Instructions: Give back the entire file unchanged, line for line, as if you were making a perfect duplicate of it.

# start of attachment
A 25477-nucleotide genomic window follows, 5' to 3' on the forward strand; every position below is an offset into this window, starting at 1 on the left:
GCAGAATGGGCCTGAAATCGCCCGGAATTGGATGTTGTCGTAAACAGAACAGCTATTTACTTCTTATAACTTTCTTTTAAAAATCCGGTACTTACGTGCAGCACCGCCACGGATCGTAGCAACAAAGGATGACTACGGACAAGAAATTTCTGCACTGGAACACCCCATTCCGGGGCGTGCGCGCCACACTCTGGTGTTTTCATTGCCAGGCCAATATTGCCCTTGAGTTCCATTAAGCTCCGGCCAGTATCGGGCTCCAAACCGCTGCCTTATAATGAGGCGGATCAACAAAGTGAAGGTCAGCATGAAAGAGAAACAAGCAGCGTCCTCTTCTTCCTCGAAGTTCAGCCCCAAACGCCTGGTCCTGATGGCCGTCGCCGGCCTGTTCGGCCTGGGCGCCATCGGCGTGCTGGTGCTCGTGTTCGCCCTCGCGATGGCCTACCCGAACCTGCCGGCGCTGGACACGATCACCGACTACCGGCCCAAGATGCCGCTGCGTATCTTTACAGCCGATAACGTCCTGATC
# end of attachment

A 25477-nucleotide genomic window follows, 5' to 3' on the forward strand; every position below is an offset into this window, starting at 1 on the left:
GCAGAATGGGCCTGAAATCGCCCGGAATTGGATGTTGTCGTAAACAGAACAGCTATTTACTTCTTATAACTTTCTTTTAAAAATCCGGTACTTACGTGCAGCACCGCCACGGATCGTAGCAACAAAGGATGACTACGGACAAGAAATTTCTGCACTGGAACACCCCATTCCGGGGCGTGCGCGCCACACTCTGGTGTTTTCATTGCCAGGCCAATATTGCCCTTGAGTTCCATTAAGCTCCGGCCAGTATCGGGCTCCAAACCGCTGCCTTATAATGAGGCGGATCAACAAAGTGAAGGTCAGCATGAAAGAGAAACAAGCAGCGTCCTCTTCTTCCTCGAAGTTCAGCCCCAAACGCCTGGTCCTGATGGCCGTCGCCGGCCTGTTCGGCCTGGGCGCCATCGGCGTGCTGGTGCTCGTGTTCGCCCTCGCGATGGCCTACCCGAACCTGCCGGCGCTGGACACGATCACCGACTACCGGCCCAAGATGCCGCTGCGTATCTTTACAGCCGATAACGTCCTGATC